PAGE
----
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livingwater
Feb 27, 2010, 11:10 AM
Over ten years ago I purchased a coin from Henry Lindgren. The coin was thought to be of Nicopolis-Emmaus. I recently learned that this coin attribution was wrong. It may be of Nicopolis ad Istrum or of Epirus. On Wildwinds all the ad Istrum coins with Nike reverse show her standing left. My coin shows her standing right. Lindgren III has a coin of Gordian III with Nike standing right. The obverse legend is gone. The ANS database of Nicopolis Epirus lists coins of Augustus, Hadrian, Ant. Pius, Commodus, Sept. Severus and Gordian III with a reverse Nike standing. I'm at least leaning on the idea that this coin is of Epirus. Anyone willing to check this out is welcome. Thank you.

jclavender
Feb 27, 2010, 07:02 PM
It appears to be:

Epirus, Nicopolis. Marcus Aurelius (?). A.D. 161-180. Laureate head right / Nike advancing right, holding wreath in extended right hand, palm over shoulder in left. Karamesine-Oikonomidou 12, dies O8/R12 (?) (1 spec.: Vienna).

The attribution to city is fairly sure; the attribution to emperor is uncertain (this according to Karamesine-Oikonomidou, not me). Nonetheless, if my cataloguing is correct, it seems to be a very rare coin indeed, possibly the second known example with the only other being in a museum collection.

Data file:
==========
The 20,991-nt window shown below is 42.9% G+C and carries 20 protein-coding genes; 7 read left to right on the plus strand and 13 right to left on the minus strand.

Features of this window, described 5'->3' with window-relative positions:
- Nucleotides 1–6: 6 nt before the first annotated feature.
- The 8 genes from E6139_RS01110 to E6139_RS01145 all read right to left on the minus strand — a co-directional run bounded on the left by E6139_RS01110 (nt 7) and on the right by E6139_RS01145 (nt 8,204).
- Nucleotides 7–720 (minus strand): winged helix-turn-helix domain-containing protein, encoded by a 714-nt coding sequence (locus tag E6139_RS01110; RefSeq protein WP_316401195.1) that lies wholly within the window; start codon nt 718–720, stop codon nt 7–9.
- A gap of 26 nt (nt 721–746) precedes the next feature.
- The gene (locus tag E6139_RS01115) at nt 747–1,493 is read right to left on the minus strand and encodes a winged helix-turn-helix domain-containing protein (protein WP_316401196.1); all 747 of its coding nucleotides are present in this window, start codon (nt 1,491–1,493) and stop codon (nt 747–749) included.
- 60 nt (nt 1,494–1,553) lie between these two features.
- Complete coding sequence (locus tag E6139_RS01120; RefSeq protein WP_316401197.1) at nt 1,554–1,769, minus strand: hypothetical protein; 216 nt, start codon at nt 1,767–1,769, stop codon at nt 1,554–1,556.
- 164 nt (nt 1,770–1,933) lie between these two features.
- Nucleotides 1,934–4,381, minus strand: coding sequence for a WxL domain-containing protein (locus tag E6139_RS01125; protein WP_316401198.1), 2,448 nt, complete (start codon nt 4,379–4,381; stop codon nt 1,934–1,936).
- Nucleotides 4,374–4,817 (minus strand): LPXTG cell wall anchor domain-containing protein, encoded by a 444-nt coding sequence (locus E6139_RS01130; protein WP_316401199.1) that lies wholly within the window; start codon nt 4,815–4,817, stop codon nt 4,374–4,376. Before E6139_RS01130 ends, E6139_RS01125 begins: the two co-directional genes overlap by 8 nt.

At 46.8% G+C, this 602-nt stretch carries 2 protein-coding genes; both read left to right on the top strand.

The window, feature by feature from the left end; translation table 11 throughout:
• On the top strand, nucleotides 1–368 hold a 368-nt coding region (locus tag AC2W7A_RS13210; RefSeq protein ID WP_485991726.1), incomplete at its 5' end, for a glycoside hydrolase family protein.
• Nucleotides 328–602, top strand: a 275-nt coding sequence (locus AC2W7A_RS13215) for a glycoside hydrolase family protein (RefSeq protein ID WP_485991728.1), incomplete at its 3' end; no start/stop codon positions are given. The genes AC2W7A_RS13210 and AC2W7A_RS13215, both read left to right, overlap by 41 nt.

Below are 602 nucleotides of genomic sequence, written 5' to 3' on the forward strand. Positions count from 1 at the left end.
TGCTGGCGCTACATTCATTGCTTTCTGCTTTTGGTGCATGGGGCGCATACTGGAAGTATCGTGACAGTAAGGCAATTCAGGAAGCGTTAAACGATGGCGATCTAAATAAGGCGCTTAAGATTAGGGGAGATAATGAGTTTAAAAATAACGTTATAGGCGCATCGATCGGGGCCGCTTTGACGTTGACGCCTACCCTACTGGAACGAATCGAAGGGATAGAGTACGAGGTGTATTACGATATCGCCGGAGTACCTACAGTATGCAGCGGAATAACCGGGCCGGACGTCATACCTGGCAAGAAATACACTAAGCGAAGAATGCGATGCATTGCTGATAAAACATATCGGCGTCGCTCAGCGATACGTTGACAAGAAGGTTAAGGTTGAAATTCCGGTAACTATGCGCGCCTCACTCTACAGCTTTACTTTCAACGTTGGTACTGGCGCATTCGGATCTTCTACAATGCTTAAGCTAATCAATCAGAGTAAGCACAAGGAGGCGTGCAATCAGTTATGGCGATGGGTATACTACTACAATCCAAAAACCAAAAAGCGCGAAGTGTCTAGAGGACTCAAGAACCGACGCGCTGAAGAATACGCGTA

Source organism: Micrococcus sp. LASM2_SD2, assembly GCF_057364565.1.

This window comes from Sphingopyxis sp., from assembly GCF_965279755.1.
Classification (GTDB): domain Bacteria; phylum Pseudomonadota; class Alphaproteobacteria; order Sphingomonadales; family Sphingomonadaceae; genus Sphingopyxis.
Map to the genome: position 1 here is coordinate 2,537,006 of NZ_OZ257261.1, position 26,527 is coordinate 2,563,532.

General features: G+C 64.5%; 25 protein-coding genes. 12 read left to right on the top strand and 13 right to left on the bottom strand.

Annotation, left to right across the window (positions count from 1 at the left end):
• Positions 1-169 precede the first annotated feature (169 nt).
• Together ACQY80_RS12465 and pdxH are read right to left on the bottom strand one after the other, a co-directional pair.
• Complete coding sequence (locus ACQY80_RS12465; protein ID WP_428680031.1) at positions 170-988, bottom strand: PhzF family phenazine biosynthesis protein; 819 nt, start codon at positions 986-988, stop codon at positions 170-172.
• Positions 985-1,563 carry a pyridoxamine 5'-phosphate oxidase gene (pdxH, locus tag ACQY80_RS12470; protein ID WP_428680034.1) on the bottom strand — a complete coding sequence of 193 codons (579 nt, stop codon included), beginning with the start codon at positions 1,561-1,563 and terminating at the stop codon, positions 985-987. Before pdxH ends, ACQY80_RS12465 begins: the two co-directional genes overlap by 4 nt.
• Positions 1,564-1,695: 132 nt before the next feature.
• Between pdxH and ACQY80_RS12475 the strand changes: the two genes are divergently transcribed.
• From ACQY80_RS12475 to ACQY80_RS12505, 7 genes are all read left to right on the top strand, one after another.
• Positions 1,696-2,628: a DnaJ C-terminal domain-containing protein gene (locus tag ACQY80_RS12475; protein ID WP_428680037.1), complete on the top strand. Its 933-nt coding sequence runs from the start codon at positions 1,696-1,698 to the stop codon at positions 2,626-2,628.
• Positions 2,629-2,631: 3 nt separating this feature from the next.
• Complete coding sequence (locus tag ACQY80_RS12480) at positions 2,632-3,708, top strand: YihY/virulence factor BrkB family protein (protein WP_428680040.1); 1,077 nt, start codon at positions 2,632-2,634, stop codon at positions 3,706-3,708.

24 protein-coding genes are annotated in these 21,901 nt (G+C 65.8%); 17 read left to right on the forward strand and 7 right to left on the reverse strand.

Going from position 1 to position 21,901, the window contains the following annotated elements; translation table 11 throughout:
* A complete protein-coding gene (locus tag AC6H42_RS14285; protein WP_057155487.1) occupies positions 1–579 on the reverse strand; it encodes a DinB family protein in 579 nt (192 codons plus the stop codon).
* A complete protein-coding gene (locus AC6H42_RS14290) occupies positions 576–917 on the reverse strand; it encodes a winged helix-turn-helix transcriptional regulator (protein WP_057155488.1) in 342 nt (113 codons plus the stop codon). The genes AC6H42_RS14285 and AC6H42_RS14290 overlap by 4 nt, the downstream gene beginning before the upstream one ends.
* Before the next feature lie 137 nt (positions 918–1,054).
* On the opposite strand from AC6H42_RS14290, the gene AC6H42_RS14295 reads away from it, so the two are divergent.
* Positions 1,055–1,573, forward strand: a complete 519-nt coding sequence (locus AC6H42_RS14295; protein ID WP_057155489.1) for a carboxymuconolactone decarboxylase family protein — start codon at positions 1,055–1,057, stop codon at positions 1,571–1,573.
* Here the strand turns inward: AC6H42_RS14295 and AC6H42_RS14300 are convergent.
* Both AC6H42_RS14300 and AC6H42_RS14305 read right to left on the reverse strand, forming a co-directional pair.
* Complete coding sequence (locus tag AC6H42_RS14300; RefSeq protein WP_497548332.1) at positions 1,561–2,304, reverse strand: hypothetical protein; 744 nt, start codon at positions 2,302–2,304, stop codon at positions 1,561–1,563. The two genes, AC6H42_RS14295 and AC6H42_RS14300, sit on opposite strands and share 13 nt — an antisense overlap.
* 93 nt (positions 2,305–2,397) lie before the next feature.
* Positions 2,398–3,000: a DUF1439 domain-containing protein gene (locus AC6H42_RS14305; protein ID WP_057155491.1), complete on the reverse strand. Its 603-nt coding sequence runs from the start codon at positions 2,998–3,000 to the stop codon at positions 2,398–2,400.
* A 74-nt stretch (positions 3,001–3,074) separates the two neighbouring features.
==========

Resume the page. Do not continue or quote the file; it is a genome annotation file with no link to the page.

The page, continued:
John

livingwater
Feb 28, 2010, 04:52 AM
Thanks much John! I had never heard of Karamesine-Oikonomidoy, but found some info for it in the Library of Congress and in the Malter 2006 sale. I got an email from Dane at Wildwinds thinking my coin is of Nicopolis, Epirus but possibly of Commodus, citing Mionnet suppliment III, p. 389 #219. But this coin only shows the first few letters of the reverse legend and not the last few "...IC" So I'll be content at least knowing it's from Epirus and likely pretty rare. I was able to find Moinnet's volumes online and he does list a good number of coins for Epirus. It's sometimes odd in the collecting world where a reference book cites a good number of coins for a city, but they seldom come up for sale in the market. From personal experience I've found this to be true with RIC rarity ratings. This is not scientific, but it seems some R3 types are sold more often than "common" types. Of course RIC ratings are now somewhat outdated. I have another coin from Henry Lindgren attributed to Nicopolis, Epirus and he thought was unpublished. It's of Gordian III. But that's for another day. THANKS AGAIN!